It’s hard to explain to those who do not do THIS what THIS entails. How do you describe the heartbreak of a dog so tired and frustrated, he just can’t bark when it’s time?  How can you get someone to understand the very parts of your personality that make you competent and successful, that have served you fairly well for most of your adult life, are now the parts that stand in your way, that make you question him too much, that make you get in your own way?

He can’t tell me what it will take to make it all clear for him. He has the edge pieces, probably, tucked up in his furry little head.

So I’m going to have to walk behind him, the leash off and draped over my shoulders as he pushes forward. I’m going to have to figure out how to shut my mouth, or mumble the Jesus Prayer, so much that my desires for perfection, for the flawless dog, the easy search, the simple solution, the thing that makes me successful and looking good, disappears from his view.

 

Hopefully, in time, (how much longer I shudder to think) the edge pieces will reveal themselves.

Handsome SAR dog
Handsome SAR dog

An icon in the ditch

Our team had a good week. We kept a search a “rescue” instead of “recovery.” Our dogs did what humans couldn’t. Thank God for that. Early Friday morning, two of our dogs and two of our handlers pushed law enforcement to extend the search for just one more run, one more time. And they brought an elderly man, suffering from dementia, to his family, to a warm and comfortable house in suburban Fort Wayne. The place he belongs was just a few thousand yards from where he would have probably died, had a handsome rescued German Shepherd named Tick not pushed through the brush, scampered down a ravine and found the man, in the dead, cold middle of the night, and told all the humans in the vicinity “he’s here!”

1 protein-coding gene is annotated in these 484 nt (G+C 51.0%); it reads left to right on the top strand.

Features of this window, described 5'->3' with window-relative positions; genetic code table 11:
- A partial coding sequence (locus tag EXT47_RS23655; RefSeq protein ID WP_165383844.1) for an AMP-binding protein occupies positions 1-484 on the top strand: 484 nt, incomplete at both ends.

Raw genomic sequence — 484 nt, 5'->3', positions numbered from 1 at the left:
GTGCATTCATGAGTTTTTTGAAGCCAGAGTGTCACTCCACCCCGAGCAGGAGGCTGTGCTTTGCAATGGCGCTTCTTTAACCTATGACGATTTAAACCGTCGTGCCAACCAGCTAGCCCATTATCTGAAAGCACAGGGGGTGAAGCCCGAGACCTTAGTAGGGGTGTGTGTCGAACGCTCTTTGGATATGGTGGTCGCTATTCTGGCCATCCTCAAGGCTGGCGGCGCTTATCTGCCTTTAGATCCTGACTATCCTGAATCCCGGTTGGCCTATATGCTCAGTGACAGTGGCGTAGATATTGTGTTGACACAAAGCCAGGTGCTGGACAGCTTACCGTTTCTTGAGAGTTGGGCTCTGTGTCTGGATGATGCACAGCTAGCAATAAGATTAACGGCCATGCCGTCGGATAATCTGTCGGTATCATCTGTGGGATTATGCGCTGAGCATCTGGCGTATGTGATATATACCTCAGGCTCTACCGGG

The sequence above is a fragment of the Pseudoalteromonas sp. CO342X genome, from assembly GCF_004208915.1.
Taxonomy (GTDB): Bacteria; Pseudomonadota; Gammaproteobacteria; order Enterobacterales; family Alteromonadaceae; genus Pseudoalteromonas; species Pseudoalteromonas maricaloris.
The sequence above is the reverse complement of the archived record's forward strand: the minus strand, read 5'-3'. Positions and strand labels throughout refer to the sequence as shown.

That’s what I wanted to write about yesterday and this morning. I thought about all the times I hide for Tick, how much fun I have with him, regardless of how tired I am, or how cold or hot it is, so that he believes that humans in random places in rubble piles or forests or buildings are the absolute bees knees.  I wanted to write about how Tick’s handler is one helping to turn my Helo into a fierce, feisty little search-beast.

That’s what I was going to tell you.

But as we had our de-brief this morning, and the handlers talked about how they walked and walked, through deep mud and brambles, and how they felt when they got to him, I realized this is a different story.

SAR is about humanity. It’s about icons. It’s about the image of God, what makes us of infinite value. It’s about our souls. It’s about helping, bringing home, about restoration, and hope.

It’s about taking great care, covering the wounds, warming cold limbs, bundling up, and touching softly. It’s about removing your own coat, taking your own time, expending your own effort. It’s about asking a name, looking in eyes, holding a hand and making one safe.

It’s about Mercy. Grace. Hope. Love. And it might not even matter why a person does this, but in that moment, it is about that connection. It is about human. It is about the Image. It is about Love.

It is about all of us.

 

(But K9 SAR is also about puppies. Here’s Tick.)

tick